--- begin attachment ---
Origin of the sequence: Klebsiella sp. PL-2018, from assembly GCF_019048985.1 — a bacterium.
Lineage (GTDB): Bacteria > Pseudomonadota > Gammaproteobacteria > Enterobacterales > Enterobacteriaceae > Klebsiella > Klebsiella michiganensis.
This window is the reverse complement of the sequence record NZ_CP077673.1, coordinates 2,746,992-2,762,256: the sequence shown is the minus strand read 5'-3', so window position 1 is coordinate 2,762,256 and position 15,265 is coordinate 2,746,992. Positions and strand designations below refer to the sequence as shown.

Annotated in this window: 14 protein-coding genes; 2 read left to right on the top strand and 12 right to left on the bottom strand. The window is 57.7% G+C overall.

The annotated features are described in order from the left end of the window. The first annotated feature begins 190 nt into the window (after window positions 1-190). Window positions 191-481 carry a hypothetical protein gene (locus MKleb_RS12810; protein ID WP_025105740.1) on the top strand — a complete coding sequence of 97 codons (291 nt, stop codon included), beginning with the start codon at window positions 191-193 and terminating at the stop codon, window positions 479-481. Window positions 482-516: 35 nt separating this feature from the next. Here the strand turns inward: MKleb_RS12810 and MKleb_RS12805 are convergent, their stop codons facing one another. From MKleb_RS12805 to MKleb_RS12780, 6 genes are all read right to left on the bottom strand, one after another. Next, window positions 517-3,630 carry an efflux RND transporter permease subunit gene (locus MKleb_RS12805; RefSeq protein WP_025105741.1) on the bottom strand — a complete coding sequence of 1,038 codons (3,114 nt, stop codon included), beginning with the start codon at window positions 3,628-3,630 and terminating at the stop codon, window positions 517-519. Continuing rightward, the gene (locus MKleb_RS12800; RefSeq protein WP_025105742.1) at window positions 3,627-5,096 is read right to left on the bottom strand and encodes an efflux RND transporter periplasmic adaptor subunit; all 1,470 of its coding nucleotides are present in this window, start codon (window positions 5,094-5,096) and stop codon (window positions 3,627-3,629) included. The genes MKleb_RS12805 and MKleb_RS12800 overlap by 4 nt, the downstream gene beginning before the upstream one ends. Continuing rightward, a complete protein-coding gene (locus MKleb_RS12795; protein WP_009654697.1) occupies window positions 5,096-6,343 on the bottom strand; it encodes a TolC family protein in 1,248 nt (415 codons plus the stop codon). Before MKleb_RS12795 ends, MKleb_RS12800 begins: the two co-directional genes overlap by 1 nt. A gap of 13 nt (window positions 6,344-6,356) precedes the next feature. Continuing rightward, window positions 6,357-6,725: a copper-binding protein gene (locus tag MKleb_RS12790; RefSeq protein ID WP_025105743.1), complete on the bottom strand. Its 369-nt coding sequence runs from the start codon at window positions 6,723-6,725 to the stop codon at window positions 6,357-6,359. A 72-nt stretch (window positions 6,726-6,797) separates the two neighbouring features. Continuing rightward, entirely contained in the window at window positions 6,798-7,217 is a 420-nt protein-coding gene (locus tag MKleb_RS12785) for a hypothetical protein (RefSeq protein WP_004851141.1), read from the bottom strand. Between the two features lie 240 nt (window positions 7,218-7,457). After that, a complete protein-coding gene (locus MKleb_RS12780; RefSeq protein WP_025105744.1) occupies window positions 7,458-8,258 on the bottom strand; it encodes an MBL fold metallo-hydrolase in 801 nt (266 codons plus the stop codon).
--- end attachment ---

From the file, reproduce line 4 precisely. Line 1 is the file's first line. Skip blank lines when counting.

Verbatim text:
Annotated in this window: 14 protein-coding genes; 2 read left to right on the top strand and 12 right to left on the bottom strand. The window is 57.7% G+C overall.